For me, the DIR-X5460 delivered consistently fast wi-fi speeds right across my house without any drop outs and provided problem-free Netflix, YouTube and Neon streaming – and that’s a massive plus in my book. Obviously the wi-fi signal got weaker the further it got from the router and no doubt there are faster routers out there, but speeds were faster and more consistent with the DIR-5460 than many of the other routers I’ve used previously.

In fact, it must have been alright as I had no complaints from the two young adults currently in the house at all about wi-fi quality, given my daughter had moaned about the wi-fi strength before setting up the new router.

Being wi-fi 6 means the DIR-X5460 is future-proofed, too, meaning as the protocol becomes more commonplace, firmware updates to the router will mean it will prove useful for years to come. Two thumbs up, from me.

PNY offers Geforce RTX30 series graphics cards

Earlier today, graphics card powerhouse nVidia announced its new Geforce RTX 30 series cards and they look pretty damn good, if I don’t mind saying so myself.

I was contemplating picking up an RTX2060 or RTX2070 later this year but while nVidia for some reason hasn’t made New Zealand pricing available, it sounds like an RTX3070 will cost around $AU800 (which means closer to $NZ850, probably) so while not cheap, they seemed competitively priced when compared to the RTX2000 series cards when they were released.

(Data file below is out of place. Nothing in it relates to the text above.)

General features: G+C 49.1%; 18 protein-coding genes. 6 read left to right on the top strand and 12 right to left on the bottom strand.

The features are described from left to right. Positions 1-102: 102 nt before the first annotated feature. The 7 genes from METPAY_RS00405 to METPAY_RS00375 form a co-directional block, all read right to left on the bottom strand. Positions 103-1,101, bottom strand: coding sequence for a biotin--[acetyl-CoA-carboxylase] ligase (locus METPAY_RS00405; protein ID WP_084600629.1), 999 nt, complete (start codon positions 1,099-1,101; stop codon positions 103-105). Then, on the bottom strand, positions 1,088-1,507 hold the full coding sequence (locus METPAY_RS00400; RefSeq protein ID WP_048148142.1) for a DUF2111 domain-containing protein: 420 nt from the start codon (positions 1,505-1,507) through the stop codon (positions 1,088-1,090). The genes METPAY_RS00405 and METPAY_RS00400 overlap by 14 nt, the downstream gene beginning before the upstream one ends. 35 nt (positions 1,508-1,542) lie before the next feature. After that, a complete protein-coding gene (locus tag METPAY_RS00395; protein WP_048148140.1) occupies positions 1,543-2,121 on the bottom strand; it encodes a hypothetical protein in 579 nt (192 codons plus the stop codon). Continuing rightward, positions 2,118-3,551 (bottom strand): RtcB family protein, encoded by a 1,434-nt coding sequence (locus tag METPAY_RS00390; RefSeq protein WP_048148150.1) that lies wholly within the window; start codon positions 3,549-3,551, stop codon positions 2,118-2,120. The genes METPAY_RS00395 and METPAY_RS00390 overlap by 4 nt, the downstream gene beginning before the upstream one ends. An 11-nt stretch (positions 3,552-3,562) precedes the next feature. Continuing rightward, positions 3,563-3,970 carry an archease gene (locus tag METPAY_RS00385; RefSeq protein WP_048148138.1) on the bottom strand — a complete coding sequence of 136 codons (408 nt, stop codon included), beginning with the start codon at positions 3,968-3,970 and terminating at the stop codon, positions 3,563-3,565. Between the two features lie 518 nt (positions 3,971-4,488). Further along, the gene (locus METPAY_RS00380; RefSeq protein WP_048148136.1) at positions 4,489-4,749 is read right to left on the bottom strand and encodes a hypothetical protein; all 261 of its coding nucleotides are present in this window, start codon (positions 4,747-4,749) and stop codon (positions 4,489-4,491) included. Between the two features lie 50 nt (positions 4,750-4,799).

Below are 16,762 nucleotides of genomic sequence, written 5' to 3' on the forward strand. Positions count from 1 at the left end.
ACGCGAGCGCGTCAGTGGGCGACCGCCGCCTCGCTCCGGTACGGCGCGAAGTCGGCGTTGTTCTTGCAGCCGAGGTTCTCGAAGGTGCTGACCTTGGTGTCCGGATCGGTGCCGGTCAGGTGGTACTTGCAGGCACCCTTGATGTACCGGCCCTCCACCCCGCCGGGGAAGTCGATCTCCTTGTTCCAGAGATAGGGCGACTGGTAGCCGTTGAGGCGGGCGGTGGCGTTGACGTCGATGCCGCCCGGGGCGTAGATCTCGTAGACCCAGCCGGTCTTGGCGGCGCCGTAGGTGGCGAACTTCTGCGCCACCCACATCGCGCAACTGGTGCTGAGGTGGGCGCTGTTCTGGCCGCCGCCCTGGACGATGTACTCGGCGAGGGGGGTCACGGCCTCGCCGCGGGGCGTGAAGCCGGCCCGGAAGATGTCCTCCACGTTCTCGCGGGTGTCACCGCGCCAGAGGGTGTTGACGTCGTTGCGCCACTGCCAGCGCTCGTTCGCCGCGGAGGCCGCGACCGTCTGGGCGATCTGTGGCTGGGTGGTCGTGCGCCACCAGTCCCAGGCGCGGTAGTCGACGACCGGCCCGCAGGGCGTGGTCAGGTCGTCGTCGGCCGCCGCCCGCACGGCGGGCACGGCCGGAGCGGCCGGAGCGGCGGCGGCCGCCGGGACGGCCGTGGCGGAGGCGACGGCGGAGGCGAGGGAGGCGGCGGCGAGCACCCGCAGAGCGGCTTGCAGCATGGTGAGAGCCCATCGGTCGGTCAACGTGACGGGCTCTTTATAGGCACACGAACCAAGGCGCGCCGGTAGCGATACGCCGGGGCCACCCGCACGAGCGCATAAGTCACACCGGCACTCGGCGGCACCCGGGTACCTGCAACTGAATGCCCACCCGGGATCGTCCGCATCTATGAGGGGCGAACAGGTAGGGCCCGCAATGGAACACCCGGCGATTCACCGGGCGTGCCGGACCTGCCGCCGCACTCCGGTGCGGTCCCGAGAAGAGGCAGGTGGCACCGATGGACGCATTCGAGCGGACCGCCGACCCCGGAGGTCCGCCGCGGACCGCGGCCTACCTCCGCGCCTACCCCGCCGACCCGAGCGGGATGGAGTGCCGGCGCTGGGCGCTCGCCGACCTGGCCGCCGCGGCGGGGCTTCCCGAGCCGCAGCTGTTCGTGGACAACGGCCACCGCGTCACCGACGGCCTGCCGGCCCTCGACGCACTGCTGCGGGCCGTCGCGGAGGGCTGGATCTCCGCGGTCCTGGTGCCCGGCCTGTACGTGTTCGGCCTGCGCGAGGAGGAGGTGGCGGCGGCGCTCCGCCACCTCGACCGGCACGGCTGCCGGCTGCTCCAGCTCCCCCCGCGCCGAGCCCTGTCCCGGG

The RTX3090, however, sounds like it’ll need a small mortgage to cover the cost so I suspect it’s not considered a consumer-level card.

Hot on the heels of nVidia’s announcement, memory, RAM and GPU manufacturer PNY has come out announcing its own line-up of RTX30 series cards with the XLR8 gaming series: The  RTX 3090, RTX 3080 and RTX 3070, all powered by the all-new NVIDIA Ampere architecture.

nVidia says the new RTX 30 Series GPUs, the 2nd generation of RTX, features new RT Cores, Tensor Cores and streaming multiprocessors, bringing stunning visuals, amazingly fast frame rates and AI acceleration to games and creative applications.

In terms of overclocking and RGB customisation, PNY says its XLR8 Gaming GeForce RTX 30 Series is compatible with PNY’s VelocityX overclocking software which allows for the customisation and monitoring of critical stats like core clock, memory clock, core temperature, fan speed, RGB lighting and more, aiming for the perfect balance of performance and efficiency.

Here’s what PNY has to offer in the range:

PNY XLR8 Gaming GeForce RTX 3090

    • 24GB memory
    • 3 fan
    • PCIe 4.0
    • GDDR6X
    • EPIC-X RGBTM
    • Overclocking: via VelocityX Software

PNY XLR8 Gaming GeForce RTX 3080

    • 10GB memory
    • 3 fan
    • PCIe 4.0
    • GDDR6X